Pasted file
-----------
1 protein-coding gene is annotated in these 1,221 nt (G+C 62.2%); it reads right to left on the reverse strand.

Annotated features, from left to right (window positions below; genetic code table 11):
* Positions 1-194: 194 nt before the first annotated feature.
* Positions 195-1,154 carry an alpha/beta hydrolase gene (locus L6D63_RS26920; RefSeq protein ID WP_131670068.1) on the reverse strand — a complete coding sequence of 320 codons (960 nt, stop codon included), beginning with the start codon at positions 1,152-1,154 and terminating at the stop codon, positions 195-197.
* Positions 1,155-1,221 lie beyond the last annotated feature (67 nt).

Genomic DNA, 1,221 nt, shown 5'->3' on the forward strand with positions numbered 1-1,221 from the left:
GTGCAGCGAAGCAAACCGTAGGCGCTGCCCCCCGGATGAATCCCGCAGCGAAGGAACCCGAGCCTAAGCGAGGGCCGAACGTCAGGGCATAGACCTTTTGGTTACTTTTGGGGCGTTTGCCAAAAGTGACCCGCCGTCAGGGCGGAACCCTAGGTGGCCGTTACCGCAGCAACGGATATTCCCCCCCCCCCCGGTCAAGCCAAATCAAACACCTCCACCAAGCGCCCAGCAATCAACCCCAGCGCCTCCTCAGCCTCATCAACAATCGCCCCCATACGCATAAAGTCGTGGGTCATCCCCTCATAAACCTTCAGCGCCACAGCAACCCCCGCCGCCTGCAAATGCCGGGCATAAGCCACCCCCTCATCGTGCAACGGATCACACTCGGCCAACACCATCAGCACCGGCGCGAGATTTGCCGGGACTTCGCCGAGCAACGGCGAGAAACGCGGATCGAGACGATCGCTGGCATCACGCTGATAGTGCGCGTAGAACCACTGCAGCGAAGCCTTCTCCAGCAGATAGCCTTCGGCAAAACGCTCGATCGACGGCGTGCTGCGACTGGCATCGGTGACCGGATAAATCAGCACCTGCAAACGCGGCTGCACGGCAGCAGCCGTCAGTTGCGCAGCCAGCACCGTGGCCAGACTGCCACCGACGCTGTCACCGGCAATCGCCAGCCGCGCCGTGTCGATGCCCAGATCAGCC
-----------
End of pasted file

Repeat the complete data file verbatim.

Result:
1 protein-coding gene is annotated in these 1,221 nt (G+C 62.2%); it reads right to left on the reverse strand.

Annotated features, from left to right (window positions below; genetic code table 11):
* Positions 1-194: 194 nt before the first annotated feature.
* Positions 195-1,154 carry an alpha/beta hydrolase gene (locus L6D63_RS26920; RefSeq protein ID WP_131670068.1) on the reverse strand — a complete coding sequence of 320 codons (960 nt, stop codon included), beginning with the start codon at positions 1,152-1,154 and terminating at the stop codon, positions 195-197.
* Positions 1,155-1,221 lie beyond the last annotated feature (67 nt).

Genomic DNA, 1,221 nt, shown 5'->3' on the forward strand with positions numbered 1-1,221 from the left:
GTGCAGCGAAGCAAACCGTAGGCGCTGCCCCCCGGATGAATCCCGCAGCGAAGGAACCCGAGCCTAAGCGAGGGCCGAACGTCAGGGCATAGACCTTTTGGTTACTTTTGGGGCGTTTGCCAAAAGTGACCCGCCGTCAGGGCGGAACCCTAGGTGGCCGTTACCGCAGCAACGGATATTCCCCCCCCCCCCGGTCAAGCCAAATCAAACACCTCCACCAAGCGCCCAGCAATCAACCCCAGCGCCTCCTCAGCCTCATCAACAATCGCCCCCATACGCATAAAGTCGTGGGTCATCCCCTCATAAACCTTCAGCGCCACAGCAACCCCCGCCGCCTGCAAATGCCGGGCATAAGCCACCCCCTCATCGTGCAACGGATCACACTCGGCCAACACCATCAGCACCGGCGCGAGATTTGCCGGGACTTCGCCGAGCAACGGCGAGAAACGCGGATCGAGACGATCGCTGGCATCACGCTGATAGTGCGCGTAGAACCACTGCAGCGAAGCCTTCTCCAGCAGATAGCCTTCGGCAAAACGCTCGATCGACGGCGTGCTGCGACTGGCATCGGTGACCGGATAAATCAGCACCTGCAAACGCGGCTGCACGGCAGCAGCCGTCAGTTGCGCAGCCAGCACCGTGGCCAGACTGCCACCGACGCTGTCACCGGCAATCGCCAGCCGCGCCGTGTCGATGCCCAGATCAGCC